It’s the plant that has provided more fodder for comedians and entire film franchises than most, yet it’s the medicinal properties of cannabis that have many shouting its praise. After decades of demonisation it seems that Australia is finally ready to embrace the medicinal alternative, and it can’t happen soon enough.
WORDS: JAS RAWLINSON
For the thousands of Australians who suffer from chronic pain disorders and terminal medical conditions, severe pain is a horrible daily reality, driving many to develop depression and serious addictions to prescribed pain medication. For many, these legal alternatives neither improve their quality of life, nor heal the condition, and the endless popping of prescriptions can take a severe toll on both emotional and physical health.
It seems reasonable to think that the Government would welcome a natural alternative that’s been proven to relieve the suffering of terminally ill patients (while restoring their appetite, energy and – in some cases – even decreasing their tumours) yet to this day Australians still do not have legal access to medicinal cannabis.
While medicinal marijuana has dramatically improved the lives of the terminally ill, it’s not just cancer patients who are benefiting. From epilepsy seizures and medical conditions, to endometriosis, back pain and serious injuries, it’s amazing how many health conditions can be treated with just one plant. Unfortunately however, those who find relief with cannabis must also deal with the stress of knowing that in order to relieve their suffering, they must break the law.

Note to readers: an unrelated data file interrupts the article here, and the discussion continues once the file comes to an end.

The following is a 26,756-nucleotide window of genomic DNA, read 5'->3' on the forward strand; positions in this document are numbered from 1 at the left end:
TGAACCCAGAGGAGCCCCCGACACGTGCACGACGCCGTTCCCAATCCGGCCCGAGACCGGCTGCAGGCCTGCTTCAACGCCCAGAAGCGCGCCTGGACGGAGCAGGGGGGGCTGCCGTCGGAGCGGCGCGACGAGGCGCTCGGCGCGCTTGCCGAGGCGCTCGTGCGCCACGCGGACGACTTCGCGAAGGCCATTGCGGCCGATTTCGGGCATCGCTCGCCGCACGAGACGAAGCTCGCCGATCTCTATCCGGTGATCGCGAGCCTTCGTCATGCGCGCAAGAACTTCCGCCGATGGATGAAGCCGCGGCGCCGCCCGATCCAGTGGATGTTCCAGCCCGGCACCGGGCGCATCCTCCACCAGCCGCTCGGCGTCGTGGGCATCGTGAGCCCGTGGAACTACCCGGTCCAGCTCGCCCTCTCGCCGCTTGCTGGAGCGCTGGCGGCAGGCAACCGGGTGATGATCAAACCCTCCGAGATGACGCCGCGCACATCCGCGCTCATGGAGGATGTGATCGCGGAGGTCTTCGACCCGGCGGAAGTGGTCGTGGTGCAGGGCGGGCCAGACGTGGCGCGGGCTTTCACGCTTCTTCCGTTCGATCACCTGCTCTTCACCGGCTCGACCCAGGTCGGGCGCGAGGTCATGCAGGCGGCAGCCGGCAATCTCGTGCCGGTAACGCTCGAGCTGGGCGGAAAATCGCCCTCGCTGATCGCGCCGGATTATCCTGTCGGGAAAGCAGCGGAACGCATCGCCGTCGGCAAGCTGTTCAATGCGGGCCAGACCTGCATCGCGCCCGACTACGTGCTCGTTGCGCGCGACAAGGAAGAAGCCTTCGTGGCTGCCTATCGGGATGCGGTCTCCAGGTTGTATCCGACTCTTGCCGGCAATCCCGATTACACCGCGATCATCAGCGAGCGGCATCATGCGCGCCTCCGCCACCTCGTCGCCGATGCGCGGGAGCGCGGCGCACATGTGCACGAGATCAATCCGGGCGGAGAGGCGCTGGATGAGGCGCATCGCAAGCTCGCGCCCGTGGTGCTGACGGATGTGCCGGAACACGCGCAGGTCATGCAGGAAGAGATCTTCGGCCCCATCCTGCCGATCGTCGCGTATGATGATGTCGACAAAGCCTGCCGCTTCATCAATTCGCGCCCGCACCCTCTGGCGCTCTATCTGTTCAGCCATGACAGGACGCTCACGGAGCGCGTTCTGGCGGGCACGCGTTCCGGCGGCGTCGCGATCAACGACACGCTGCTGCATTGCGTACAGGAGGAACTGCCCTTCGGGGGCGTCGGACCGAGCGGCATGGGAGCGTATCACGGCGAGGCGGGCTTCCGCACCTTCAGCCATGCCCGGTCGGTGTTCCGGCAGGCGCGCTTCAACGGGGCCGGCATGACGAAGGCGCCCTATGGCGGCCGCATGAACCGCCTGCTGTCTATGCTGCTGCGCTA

Although many Australian’s have been put in this position for decades, it was in 2014 that the benefits of medicinal cannabis were finally thrust into the mainstream spotlight; with a young cancer patient and his family bringing the issue to public attention worldwide.
That young man was Dan Haslam, a 24-year-old man from Tamworth who had been fighting terminal bowel cancer for four years. After undergoing various surgeries, radiation and exhausting chemotherapy treatments, he was left weak and frail, with unrelenting nausea and suicidal thoughts (a side effect from the OxyContin and Endone prescribed to him). It wasn’t until Dan was introduced to medicinal cannabis by a family friend, that both he and his family discovered how different his life could be.
Where nothing else had previously worked, Dan was now suddenly able to eat and experience some relief from the constant nausea and vomiting. For a cancer patient, the ability to maintain weight is essential during their chemotherapy treatments, and prior to the use of cannabis, Dan had been losing 5kg every treatment cycle.